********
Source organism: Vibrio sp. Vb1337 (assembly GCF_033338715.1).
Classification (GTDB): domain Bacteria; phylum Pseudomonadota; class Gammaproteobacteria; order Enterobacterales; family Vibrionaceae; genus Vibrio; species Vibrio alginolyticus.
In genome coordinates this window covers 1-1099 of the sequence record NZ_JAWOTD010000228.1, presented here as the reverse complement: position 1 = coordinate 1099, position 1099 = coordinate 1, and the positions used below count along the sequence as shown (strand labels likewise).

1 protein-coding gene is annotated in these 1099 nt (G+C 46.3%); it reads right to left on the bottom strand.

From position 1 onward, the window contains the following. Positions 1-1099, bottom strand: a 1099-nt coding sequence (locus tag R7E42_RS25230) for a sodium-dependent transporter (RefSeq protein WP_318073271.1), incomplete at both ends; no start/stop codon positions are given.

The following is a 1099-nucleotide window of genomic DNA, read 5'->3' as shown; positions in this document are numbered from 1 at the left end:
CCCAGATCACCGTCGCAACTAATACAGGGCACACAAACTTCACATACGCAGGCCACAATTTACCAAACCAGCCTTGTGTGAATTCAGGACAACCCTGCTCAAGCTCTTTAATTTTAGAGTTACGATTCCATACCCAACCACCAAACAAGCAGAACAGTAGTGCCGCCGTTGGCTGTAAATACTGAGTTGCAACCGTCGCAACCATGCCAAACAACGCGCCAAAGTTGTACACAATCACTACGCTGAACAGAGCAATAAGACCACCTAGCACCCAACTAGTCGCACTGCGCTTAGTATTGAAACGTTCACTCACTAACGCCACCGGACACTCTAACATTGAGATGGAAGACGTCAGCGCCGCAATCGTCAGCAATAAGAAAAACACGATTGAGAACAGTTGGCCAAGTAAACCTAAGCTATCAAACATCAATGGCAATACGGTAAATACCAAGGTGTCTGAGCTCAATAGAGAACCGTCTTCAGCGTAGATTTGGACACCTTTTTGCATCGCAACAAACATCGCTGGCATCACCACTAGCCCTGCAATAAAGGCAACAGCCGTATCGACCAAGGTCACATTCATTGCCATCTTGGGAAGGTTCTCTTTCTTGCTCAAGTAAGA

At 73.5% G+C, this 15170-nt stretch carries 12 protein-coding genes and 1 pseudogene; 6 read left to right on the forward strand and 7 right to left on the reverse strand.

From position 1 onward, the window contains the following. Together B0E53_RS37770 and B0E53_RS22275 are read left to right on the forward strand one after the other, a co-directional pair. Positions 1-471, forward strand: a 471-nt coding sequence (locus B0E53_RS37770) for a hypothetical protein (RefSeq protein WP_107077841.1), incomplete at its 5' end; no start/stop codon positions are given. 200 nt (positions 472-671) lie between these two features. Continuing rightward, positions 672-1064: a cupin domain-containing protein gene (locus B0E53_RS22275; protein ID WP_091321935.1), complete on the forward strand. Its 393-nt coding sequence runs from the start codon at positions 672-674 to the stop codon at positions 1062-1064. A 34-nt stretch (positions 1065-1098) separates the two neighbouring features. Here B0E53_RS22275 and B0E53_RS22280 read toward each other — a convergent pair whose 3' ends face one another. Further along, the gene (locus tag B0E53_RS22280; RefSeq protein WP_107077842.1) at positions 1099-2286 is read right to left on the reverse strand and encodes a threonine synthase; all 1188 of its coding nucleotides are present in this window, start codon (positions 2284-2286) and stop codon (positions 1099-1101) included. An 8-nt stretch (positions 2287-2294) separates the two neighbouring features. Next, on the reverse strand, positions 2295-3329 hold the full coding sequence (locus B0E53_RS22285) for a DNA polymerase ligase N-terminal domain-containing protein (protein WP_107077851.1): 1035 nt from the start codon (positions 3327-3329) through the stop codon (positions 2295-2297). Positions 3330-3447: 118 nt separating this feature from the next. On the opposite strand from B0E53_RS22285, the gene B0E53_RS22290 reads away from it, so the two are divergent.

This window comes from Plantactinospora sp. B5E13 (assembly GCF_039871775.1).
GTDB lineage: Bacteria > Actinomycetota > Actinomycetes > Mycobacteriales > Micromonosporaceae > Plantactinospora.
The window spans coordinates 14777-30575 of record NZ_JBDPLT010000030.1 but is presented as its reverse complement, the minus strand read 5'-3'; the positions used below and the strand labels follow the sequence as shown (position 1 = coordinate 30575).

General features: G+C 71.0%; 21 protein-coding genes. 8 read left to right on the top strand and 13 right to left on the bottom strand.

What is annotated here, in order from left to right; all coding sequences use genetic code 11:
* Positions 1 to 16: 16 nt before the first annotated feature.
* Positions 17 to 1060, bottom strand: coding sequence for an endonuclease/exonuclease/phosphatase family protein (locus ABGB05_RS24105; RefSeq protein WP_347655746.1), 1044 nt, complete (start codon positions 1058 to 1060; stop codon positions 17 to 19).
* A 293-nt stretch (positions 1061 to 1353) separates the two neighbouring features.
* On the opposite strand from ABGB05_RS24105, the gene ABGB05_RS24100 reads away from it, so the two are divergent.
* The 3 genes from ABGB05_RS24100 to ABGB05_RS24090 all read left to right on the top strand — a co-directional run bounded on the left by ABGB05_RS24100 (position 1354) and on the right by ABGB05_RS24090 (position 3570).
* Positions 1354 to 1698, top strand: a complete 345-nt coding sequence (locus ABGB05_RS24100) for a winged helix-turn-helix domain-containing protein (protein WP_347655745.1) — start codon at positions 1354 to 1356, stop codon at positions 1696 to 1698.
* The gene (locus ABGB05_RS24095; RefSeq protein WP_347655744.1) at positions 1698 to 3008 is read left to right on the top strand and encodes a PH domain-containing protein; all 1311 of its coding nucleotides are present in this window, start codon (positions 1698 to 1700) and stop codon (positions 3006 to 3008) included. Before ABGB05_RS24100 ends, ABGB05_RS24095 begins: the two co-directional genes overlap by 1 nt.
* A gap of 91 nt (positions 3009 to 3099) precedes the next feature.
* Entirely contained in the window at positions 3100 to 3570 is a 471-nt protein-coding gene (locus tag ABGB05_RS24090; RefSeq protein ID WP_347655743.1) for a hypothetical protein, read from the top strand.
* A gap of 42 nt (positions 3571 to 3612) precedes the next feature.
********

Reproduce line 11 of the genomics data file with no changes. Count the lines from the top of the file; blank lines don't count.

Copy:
GTDB lineage: Bacteria > Actinomycetota > Actinomycetes > Mycobacteriales > Micromonosporaceae > Plantactinospora.